I really want the bicycle guy to come back and stab Mac to death in the goriest and most violent fashion possible. I mean, just keep stabbing until all that’s left is ground meat. Long after he’s already dead. I mean, I want the jurors at the trial to throw up right there in their chairs. I want the press to omit details on the attack because they’re too gruesome. I want the judge in the case to resign. I want nothing but bad, horrible, terrible, painful things for Mac. Because here he is, telling her he’s sorry that his tirade hurt her feelings, but he’s not sorry about still feeling all the feelings he expressed in that tirade, and then when she’s visibly upset he throws out a trite saying from a mug someone gives as a fortieth birthday gift to an office coworker they don’t know well but who prides herself on being sassy and independent. And he tells her this not to make her feel better, but because he wants her to pretend to feel better so that he doesn’t feel bad anymore.
But of course, she laughs and thinks that at least he’s “appeased” and how she hopes someday he’ll come around. Then there’s kissing.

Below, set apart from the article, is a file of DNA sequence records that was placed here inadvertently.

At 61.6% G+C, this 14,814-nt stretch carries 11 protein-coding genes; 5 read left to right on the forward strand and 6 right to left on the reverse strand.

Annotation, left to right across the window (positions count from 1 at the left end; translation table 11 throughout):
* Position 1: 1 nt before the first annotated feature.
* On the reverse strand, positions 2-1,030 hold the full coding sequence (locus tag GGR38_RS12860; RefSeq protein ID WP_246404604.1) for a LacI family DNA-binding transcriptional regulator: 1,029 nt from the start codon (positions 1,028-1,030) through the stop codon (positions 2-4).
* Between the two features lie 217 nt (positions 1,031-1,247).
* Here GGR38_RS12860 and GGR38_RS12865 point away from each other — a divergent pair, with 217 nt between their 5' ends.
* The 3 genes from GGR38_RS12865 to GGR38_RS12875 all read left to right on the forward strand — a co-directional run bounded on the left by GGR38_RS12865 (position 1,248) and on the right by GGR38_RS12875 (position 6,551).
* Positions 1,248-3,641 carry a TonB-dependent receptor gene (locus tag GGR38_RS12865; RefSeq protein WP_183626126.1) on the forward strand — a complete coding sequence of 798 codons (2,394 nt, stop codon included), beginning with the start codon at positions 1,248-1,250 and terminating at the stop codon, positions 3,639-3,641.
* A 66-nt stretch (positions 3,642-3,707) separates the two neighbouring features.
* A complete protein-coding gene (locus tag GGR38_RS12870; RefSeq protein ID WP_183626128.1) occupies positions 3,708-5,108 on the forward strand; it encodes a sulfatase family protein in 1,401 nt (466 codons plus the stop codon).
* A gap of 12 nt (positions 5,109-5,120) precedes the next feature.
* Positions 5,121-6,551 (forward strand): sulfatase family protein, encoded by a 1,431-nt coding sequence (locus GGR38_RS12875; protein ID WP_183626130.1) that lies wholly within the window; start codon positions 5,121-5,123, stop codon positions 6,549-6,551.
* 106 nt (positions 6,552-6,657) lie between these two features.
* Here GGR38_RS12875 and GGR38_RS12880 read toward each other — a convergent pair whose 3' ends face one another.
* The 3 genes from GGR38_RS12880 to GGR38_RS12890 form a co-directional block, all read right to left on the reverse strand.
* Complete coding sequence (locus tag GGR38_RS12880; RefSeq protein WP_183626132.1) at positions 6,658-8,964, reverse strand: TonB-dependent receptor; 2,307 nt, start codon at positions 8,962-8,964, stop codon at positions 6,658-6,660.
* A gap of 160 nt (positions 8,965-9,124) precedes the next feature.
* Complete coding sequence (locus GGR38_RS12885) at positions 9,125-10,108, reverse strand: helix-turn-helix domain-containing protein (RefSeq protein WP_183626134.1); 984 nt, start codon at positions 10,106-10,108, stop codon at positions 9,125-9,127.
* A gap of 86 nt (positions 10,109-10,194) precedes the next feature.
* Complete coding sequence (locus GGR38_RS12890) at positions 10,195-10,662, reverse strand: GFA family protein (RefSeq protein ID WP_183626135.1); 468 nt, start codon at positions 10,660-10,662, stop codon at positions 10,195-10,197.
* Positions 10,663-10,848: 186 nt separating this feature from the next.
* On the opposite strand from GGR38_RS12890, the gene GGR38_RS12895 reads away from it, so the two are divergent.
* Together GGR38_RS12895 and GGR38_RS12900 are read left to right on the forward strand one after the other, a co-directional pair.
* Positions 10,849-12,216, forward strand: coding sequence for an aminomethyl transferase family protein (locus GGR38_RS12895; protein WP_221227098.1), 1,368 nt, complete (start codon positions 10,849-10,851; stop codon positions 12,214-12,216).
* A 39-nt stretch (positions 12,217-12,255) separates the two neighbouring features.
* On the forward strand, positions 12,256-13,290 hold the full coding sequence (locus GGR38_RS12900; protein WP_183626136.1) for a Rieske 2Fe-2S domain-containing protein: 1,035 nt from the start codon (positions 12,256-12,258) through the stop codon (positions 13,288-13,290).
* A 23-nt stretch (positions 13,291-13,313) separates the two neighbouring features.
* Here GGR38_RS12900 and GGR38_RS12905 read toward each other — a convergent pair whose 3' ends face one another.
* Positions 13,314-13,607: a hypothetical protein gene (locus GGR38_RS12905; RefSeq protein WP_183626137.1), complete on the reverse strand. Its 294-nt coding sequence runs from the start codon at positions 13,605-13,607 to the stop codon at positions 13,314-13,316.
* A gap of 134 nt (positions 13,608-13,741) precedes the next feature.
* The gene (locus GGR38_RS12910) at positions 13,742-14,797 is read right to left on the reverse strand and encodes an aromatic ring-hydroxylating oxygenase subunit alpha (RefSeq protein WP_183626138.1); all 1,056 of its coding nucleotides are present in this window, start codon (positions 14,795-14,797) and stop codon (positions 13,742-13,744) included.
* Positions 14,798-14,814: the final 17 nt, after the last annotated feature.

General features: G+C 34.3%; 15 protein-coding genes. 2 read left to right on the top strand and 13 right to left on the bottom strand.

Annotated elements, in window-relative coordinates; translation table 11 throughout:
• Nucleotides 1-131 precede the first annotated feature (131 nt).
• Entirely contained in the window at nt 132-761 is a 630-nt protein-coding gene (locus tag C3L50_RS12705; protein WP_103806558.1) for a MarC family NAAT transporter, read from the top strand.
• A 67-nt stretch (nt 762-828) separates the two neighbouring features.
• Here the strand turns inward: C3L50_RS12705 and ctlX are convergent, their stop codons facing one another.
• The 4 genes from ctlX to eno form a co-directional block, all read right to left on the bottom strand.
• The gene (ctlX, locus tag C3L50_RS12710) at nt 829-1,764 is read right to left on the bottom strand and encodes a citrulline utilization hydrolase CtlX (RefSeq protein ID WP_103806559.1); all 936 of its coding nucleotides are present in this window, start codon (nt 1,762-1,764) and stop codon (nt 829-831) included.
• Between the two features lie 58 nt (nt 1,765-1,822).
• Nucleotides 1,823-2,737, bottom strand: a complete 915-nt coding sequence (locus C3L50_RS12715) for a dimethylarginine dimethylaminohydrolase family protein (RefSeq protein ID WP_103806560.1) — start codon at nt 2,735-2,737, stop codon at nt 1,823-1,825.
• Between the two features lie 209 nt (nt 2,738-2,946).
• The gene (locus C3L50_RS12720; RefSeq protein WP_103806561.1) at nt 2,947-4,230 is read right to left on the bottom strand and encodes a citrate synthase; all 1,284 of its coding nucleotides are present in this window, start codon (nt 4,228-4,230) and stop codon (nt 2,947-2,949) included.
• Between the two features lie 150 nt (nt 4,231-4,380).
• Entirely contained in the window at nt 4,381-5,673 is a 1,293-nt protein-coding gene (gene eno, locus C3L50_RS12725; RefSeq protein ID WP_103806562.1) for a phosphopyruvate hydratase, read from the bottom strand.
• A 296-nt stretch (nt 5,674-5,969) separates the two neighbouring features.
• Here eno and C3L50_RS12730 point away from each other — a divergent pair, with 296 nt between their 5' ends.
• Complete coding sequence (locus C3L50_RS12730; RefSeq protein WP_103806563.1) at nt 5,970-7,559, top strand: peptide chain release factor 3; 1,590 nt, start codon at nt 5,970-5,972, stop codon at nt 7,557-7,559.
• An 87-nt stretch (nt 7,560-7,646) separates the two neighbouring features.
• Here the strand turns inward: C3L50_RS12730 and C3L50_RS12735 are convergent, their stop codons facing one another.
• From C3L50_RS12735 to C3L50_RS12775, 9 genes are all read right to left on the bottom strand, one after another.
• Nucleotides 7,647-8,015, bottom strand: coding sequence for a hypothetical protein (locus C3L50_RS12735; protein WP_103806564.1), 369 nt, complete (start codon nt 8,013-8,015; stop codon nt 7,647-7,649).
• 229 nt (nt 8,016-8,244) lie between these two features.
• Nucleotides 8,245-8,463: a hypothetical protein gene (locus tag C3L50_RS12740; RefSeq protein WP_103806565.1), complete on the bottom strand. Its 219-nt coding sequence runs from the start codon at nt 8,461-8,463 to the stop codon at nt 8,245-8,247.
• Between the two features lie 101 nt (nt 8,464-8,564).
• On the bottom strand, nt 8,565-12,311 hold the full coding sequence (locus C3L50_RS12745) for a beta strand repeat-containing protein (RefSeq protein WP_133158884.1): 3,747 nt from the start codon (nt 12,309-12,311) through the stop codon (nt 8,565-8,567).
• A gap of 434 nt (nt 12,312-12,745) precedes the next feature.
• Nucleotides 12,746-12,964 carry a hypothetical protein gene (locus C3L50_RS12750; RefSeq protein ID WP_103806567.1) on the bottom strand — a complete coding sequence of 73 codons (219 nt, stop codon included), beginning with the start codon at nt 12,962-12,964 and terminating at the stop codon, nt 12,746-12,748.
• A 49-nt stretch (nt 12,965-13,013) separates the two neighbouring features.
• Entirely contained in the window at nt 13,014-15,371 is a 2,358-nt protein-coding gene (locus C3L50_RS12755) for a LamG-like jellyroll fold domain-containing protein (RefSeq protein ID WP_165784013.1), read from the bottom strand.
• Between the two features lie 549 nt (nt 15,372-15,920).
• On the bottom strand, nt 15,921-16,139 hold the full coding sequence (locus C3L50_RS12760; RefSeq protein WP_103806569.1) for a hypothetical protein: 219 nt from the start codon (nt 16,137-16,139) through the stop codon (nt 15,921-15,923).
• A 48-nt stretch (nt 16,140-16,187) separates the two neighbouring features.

We move on to a few days later, and Lubzi is on a date with Jackson.
Of course he chose the latest action superhero flick starring Ryan Reynolds.
Just say Deadpool. It’s so weird that she’ll write out the lyrics to whole songs and invent scenes for actual, real-life people to participate in, but she won’t use the title of a movie and just hints around at it.
Ryan Reynolds is just really good at being clever and funny in almost any role and he made the film exciting and fun.
“Please, Mr. Reynolds, be in my movie.”
“Thanks for humoring me and not making me take you to a chick flick. I mean…it’s not that there is anything wrong with them, I’ve just really been wanting to see that movie since I saw the first preview months ago.”
Why would she make you go to a chick flick, Jackson Rathbone? She’s Not Like Other Girls™.